To increase eligibility and access to social care. To reinstate levels of access to 2010 levels would cost an additional £8.1bn, according to Health Foundation analysis.
To see the capped cost model as a flexible approach to reform. The principle of a cap on care costs was included in the 2014 Care Act and could be put in place without new legislation.
To explore a range of options for raising revenue. After a decade of austerity in public finances, cutting other services to pay for social care is not feasible or desirable. Increases in tax revenue is likely to be needed, although borrowing could also play a part.
This briefing provides an analysis of UK health care spending relative to comparable countries, such as the G7 group of large developed economies or member nations of the Organisation for Economic Co-operation and Development (OECD) | Office for National Statistics
It finds that the UK spent an average of £2,989 per person on health care in 2017 which is the median for OECD countries. However, of the G7 group of large, developed economies, UK healthcare spending per person was the second-lowest, with the highest spenders being France (£3,737), Germany (£4,432) and the United States (£7,736).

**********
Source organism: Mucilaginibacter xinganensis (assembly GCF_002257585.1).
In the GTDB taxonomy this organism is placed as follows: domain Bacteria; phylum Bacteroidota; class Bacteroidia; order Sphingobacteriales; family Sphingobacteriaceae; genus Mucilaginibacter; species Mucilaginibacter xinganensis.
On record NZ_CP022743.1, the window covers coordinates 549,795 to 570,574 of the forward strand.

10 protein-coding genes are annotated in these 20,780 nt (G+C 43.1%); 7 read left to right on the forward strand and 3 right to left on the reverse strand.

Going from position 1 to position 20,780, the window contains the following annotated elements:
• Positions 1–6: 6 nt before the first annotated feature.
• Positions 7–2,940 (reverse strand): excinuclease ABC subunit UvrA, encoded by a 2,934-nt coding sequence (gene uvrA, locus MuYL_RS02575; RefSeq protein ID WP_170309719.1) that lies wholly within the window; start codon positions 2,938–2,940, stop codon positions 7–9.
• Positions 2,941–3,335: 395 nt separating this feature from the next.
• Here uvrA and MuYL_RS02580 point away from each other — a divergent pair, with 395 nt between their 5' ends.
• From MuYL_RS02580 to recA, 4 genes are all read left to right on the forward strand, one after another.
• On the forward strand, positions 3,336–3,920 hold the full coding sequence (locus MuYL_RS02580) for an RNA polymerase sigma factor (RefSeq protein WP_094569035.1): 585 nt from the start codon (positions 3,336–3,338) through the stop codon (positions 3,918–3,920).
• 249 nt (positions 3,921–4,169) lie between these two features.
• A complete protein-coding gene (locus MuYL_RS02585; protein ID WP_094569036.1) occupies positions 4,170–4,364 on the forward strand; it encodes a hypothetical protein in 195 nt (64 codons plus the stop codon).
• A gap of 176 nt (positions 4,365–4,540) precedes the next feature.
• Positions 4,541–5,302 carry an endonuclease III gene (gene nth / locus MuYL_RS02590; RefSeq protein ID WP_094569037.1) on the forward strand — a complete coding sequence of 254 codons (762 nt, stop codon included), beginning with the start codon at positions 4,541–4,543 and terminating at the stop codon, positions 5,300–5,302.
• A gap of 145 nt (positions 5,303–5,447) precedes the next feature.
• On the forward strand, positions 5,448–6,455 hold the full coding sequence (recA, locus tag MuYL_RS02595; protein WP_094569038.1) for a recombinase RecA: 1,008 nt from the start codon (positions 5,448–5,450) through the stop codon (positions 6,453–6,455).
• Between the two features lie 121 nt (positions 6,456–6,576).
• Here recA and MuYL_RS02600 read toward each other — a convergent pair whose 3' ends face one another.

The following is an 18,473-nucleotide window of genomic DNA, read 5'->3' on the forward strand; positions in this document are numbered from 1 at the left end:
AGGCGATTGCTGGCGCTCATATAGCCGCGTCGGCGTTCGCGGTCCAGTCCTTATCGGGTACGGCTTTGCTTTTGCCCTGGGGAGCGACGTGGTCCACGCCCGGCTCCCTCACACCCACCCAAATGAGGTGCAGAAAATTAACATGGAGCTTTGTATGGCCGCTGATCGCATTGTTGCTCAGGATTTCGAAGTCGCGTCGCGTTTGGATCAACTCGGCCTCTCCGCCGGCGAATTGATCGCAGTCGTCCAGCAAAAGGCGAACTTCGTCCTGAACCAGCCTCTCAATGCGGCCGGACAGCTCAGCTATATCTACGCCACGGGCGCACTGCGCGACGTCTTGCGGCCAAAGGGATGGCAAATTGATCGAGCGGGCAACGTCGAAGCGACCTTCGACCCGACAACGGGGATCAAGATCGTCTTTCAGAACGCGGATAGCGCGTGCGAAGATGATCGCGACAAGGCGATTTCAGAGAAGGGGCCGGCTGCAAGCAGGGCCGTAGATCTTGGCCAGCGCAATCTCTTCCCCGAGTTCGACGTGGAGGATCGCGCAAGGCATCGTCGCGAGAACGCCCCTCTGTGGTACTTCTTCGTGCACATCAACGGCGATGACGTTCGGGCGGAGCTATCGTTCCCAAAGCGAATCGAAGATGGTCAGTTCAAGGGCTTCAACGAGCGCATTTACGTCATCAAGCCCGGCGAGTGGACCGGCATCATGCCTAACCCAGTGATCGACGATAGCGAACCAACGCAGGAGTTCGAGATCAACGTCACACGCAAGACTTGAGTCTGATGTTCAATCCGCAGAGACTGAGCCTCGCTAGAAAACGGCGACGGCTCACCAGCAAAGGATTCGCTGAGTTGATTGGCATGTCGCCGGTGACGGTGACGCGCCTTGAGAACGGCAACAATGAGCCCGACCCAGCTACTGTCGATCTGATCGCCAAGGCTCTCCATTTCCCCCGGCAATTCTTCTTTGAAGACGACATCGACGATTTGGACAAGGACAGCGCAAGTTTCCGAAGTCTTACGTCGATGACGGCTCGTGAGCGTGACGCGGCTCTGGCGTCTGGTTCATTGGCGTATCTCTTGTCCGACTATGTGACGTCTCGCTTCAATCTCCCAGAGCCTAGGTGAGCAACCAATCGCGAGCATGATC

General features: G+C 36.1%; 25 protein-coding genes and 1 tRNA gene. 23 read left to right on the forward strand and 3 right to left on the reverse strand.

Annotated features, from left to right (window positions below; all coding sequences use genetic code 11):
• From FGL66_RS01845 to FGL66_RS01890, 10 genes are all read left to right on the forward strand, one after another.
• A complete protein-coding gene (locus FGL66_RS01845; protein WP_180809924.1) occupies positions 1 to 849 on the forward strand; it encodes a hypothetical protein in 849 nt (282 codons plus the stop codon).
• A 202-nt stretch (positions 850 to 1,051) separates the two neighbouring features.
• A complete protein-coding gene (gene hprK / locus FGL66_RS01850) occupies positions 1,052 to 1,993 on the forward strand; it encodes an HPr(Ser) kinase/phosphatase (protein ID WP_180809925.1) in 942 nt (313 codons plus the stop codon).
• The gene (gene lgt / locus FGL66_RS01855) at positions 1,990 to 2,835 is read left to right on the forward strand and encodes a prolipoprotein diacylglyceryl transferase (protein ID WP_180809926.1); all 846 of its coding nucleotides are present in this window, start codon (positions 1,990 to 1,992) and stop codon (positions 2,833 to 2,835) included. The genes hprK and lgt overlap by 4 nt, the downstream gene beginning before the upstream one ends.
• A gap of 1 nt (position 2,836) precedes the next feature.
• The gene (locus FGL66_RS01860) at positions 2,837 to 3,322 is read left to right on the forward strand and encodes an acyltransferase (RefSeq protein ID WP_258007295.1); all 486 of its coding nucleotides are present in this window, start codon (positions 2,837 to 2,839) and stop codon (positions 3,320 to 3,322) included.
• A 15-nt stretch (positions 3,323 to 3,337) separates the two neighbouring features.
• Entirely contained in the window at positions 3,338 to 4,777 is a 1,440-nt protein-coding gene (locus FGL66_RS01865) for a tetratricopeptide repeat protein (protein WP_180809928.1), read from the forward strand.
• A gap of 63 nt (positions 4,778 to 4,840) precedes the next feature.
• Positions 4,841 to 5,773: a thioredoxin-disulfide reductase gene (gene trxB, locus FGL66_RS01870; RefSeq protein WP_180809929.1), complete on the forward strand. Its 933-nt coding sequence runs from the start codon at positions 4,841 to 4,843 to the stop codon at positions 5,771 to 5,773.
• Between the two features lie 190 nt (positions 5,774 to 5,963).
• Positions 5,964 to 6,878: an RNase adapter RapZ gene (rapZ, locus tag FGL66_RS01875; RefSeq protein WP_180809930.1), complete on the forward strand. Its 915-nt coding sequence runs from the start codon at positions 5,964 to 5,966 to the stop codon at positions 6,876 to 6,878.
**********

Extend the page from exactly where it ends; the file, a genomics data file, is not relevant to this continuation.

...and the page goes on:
Other key findings:
As a percentage of GDP, UK healthcare spending fell from 9.8% in 2013 to 9.6% in 2017, while healthcare spending as a percentage of GDP rose for four of the remaining six G7 countries.
The UK’s publicly funded NHS-based health system contributes to the UK having one of the highest shares of publicly funded healthcare (79%) in the OECD.
In 2017, the UK spent the equivalent of £560 per person on health-related long-term care, which was less than most other northern or western European countries, but a similar amount to France (£569) and Canada (£556).
NHS Confederation | August 2019 | A chink of light? Tackling the under-funding of social care
A new briefing released by Health for Care a coalition, led by the NHS Confederation, a coalition of 15 national health organisations, calls on the government to deliver a sustainable social care system in England, backed up by a long-term financial settlement. NHS Confederation looks to identify the factors that have been placing a strain on adult social care in recent years and what the future pressures could be. This briefing analyses the anticipated adult social care funding gap in 2019/20, concluding that to maintain the status quo, the cash injection required is between £1.1 billion and £2.5 billion (Source: NHS Confederation).